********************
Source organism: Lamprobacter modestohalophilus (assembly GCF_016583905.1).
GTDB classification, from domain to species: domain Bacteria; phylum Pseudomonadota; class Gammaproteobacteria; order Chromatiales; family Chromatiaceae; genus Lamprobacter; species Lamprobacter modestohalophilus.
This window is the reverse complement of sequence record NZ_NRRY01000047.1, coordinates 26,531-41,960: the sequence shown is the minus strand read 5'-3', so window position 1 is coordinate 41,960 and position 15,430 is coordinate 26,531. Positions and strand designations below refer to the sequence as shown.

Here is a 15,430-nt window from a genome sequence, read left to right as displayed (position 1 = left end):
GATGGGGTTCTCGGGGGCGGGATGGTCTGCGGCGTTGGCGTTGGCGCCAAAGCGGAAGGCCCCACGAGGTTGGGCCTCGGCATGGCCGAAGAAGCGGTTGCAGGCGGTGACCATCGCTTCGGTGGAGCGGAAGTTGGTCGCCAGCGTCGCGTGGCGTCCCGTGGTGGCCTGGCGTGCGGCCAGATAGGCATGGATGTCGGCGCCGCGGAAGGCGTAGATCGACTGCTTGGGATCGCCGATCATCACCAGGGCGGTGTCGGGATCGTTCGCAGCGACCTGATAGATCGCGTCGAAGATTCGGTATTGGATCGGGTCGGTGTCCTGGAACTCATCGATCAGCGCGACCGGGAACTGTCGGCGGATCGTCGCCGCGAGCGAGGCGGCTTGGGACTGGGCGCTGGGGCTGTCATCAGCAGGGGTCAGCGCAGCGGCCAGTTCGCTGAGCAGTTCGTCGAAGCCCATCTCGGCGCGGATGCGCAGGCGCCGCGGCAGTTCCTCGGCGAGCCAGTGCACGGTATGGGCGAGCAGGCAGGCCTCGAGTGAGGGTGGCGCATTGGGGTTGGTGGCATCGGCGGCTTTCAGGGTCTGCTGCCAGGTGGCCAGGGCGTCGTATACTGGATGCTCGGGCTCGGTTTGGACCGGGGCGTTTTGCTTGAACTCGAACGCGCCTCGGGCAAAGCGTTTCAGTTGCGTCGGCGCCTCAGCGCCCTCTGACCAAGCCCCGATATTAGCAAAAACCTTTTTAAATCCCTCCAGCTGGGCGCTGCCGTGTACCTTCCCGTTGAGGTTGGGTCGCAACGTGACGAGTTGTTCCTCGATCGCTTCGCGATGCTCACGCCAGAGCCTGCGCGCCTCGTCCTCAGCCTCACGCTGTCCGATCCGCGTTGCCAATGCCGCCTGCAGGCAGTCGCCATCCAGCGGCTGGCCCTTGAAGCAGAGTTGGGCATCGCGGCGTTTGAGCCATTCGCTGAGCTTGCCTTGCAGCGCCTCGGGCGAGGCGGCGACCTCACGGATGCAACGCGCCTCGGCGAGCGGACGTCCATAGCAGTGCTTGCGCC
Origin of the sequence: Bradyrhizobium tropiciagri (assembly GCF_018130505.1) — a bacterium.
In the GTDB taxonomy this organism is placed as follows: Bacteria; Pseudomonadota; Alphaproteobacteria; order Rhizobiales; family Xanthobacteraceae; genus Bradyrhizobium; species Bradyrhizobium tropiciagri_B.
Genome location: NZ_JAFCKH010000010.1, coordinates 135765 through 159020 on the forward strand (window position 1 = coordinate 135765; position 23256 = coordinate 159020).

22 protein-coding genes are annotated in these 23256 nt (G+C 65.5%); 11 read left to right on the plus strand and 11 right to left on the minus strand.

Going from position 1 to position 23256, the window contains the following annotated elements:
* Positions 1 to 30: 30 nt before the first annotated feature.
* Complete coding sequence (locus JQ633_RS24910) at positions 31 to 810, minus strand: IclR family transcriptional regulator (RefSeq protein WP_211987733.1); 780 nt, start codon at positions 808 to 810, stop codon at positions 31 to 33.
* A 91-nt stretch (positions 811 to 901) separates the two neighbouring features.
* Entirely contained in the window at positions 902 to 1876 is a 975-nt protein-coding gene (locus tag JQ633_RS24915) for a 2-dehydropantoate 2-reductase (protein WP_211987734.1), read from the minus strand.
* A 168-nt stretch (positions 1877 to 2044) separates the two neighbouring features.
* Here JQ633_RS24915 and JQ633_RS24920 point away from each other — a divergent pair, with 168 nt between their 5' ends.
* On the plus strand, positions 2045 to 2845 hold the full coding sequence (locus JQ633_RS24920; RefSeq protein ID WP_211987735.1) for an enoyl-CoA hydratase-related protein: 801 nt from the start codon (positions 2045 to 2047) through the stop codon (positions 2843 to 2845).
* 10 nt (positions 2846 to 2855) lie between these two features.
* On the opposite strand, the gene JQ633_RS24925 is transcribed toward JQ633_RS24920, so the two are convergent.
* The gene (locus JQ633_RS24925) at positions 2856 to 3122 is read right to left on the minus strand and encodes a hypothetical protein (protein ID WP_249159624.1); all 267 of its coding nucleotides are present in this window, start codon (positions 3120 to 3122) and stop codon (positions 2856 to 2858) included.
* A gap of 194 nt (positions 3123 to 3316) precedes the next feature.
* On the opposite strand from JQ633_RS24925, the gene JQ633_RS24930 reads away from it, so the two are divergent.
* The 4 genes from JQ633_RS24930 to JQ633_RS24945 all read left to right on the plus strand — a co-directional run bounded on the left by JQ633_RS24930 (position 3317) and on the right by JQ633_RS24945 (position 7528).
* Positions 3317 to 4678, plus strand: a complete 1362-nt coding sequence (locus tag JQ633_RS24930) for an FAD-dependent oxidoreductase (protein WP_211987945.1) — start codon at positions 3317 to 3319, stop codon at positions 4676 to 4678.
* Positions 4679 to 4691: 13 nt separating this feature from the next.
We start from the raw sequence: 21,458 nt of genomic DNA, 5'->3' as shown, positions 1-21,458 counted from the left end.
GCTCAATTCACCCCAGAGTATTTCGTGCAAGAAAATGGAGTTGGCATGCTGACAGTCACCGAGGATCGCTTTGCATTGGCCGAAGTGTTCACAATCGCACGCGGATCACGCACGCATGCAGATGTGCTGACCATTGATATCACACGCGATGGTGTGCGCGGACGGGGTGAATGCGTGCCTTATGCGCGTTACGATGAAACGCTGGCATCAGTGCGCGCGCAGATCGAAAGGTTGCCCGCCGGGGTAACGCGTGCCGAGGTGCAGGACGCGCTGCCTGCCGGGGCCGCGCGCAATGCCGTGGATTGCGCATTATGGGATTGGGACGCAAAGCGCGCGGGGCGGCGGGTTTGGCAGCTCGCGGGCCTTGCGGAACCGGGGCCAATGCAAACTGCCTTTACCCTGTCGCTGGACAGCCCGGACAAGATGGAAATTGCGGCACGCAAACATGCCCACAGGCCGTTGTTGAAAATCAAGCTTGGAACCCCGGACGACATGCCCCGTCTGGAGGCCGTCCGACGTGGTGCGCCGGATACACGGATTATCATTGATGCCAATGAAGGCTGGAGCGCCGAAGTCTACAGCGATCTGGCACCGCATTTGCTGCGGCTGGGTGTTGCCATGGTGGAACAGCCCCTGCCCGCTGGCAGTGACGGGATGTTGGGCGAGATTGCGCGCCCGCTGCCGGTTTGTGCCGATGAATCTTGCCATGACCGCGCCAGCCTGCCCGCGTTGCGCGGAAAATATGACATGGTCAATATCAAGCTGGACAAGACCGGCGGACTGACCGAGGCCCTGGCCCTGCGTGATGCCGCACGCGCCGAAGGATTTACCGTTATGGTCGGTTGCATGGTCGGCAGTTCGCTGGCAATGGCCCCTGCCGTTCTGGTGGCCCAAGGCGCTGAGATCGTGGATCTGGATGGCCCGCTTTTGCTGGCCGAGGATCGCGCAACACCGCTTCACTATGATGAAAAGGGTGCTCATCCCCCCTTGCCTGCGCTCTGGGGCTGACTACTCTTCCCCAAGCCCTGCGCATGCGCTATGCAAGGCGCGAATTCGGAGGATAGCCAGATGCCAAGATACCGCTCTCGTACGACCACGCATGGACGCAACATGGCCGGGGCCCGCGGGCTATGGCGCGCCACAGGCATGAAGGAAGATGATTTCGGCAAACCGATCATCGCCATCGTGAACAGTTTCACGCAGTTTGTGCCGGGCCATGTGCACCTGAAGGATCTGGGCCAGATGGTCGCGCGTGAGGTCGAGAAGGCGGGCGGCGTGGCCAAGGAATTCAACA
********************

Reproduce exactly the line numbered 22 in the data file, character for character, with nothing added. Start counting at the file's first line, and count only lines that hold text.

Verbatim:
* On the opposite strand from JQ633_RS24925, the gene JQ633_RS24930 reads away from it, so the two are divergent.